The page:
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Post-polio syndrome (PPS) is a condition that affects polio survivors. About 20%-40% of people who recover from polio will later develop PPS. The onset may occur 10-40 years after the initial polio attack.
The exact cause is unknown. It is not related to the original polio virus itself. Instead, the syndrome is due to nerve and muscle damage that may have been caused by the original infection.
Factors that may increase your chance of developing PPS include:
Symptoms may include:
If the symptoms during the first attack of polio were severe, the symptoms of PPS may also be severe.
You will be asked about your symptoms and medical history. A neuromuscular exam may also be done. PPS may be hard to diagnose because symptoms come and go. The symptoms may also overlap with other diseases.
Testing often involves electromyography. This measures how well your nerves and muscles are communicating.
Images may be taken of your bodily structures. This can be done with an MRI scan.
Your bodily fluids may be tested. This can be done with:
Treatment focuses on managing symptoms. The goals are to:
Treatment may include:
There are no current guidelines to prevent PPS. Polio survivors who keep physically fit may have a reduced risk of PPS.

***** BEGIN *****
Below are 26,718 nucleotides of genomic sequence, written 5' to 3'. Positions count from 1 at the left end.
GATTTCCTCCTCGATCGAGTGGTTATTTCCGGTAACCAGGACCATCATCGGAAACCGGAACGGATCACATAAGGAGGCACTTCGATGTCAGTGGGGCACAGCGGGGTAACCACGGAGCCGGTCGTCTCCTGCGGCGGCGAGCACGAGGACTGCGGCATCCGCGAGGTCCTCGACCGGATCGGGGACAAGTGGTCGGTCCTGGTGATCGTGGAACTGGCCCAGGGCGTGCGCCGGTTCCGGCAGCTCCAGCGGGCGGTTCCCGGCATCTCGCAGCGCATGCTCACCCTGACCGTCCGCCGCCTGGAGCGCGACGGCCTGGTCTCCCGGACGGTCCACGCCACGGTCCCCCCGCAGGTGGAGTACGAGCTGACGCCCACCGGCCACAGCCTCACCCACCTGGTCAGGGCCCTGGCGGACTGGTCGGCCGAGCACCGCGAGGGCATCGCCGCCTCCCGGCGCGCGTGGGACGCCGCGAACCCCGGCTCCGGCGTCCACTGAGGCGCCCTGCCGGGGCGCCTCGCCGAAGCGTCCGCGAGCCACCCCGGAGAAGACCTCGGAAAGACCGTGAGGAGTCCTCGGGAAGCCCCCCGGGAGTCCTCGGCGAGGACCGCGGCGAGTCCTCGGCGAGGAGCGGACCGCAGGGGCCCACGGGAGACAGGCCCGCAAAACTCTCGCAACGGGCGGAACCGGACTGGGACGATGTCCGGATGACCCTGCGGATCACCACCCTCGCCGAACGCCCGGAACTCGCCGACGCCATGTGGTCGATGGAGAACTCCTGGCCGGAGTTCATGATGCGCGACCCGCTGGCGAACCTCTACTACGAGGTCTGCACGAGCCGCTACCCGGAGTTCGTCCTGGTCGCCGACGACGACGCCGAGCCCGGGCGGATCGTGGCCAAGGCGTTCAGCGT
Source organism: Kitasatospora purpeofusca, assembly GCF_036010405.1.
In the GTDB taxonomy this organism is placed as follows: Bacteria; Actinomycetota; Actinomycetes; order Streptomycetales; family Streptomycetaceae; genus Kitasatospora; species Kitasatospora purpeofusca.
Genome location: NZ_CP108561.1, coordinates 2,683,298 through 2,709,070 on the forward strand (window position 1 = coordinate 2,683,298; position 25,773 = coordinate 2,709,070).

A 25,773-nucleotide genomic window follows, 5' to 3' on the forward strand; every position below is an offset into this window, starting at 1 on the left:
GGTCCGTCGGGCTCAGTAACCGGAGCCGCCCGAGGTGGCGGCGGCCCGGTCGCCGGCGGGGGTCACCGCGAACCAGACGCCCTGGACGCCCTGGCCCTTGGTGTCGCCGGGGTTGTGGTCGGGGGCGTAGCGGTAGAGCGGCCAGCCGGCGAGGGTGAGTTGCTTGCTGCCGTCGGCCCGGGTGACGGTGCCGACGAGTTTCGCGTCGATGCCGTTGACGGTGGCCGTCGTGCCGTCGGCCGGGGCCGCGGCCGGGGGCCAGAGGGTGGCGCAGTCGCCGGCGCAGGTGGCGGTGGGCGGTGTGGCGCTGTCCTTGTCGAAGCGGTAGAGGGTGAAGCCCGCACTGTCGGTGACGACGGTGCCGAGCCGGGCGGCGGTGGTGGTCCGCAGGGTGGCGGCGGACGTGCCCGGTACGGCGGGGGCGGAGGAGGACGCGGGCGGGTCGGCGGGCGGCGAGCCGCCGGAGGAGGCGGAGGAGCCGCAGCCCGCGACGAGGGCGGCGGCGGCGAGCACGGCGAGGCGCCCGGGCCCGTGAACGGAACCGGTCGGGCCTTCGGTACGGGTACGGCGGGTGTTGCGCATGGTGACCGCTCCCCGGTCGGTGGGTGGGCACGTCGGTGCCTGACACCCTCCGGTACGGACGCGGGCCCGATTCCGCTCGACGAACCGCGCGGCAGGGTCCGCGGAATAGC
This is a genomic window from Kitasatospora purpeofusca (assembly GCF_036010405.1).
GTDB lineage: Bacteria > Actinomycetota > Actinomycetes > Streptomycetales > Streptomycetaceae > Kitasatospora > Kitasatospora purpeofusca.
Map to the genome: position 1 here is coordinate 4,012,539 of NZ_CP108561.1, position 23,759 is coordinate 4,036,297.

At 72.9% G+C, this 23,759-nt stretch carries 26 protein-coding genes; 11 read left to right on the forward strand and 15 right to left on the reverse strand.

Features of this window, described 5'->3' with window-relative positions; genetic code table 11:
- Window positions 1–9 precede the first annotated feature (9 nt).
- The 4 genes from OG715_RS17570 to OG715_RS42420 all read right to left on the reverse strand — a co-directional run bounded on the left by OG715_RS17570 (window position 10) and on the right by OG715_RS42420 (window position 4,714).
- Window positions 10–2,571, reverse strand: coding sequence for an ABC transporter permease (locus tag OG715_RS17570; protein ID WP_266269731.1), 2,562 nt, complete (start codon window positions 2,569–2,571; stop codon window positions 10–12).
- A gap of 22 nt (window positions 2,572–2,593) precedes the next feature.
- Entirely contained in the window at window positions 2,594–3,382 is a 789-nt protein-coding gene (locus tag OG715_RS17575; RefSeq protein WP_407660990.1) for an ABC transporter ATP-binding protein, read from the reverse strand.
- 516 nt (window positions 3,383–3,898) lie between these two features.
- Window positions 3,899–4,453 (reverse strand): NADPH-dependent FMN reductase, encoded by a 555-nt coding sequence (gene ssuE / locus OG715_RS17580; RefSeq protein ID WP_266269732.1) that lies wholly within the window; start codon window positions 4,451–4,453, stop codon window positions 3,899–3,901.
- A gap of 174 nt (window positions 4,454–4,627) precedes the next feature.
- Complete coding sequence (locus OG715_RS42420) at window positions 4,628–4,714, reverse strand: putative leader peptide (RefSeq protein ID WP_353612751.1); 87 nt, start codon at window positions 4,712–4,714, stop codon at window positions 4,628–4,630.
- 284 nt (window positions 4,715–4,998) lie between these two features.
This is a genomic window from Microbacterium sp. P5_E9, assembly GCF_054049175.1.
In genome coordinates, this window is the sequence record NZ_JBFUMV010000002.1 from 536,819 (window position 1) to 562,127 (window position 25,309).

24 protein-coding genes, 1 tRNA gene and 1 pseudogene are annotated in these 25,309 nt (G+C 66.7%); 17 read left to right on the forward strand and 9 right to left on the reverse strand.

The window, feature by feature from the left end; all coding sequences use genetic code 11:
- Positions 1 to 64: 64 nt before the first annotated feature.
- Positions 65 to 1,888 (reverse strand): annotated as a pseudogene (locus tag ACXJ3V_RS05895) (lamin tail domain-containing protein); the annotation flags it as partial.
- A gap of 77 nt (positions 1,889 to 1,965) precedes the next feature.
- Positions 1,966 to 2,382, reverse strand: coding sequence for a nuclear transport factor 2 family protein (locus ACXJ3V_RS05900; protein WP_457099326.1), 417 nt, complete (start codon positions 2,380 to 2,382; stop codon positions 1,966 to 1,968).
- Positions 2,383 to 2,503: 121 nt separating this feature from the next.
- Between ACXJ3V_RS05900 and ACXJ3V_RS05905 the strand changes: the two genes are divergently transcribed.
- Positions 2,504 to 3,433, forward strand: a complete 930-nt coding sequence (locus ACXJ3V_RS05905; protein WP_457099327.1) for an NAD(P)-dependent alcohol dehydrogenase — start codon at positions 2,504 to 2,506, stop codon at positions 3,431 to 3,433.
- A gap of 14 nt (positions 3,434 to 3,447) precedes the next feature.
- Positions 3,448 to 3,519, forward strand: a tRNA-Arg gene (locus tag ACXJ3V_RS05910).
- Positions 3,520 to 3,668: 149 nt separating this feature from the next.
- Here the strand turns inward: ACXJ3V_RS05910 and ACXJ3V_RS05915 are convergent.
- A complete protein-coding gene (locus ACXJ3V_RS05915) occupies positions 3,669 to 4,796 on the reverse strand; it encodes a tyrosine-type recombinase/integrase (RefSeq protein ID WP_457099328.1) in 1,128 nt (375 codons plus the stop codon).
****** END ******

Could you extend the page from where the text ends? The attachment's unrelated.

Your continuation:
March of Dimes
Post-Polio Health International
When It Hurts to Move—Canadian Orthopaedic Foundation
Dalakas M. IVIg in other autoimmune neurological disorders: current status and future prospects. J Neurol. 2008;255(Suppl 3):12-16.
Howard R. Poliomyelitis and the postpolio syndrome. BMJ. 2005;330(7503):1314-1318.
Postpolio syndrome. EBSCO DynaMed website. Available at:https://www.dynamed.com/condition/postpolio-syndrome. Updated June 15, 2015. Accessed August 14, 2017.
Post-polio syndrome fact sheet. National Institute of Neurological Disorders and Stroke website. Available at: https://www.ninds.nih.gov/Disorders/Patient-Caregiver-Education/Fact-Sheets/Post-Polio-Syndrome-Fact-Sheet. Updated April 16, 2014. Accessed August 14, 2017.
What is post-polio syndrome? Post-Polio Health International website. Available at: http://www.post-polio.org/edu/pps.html. Accessed August 14, 2017.
Last reviewed September 2018 by David L. Horn, MD, FACP Last Updated: 9/8/2020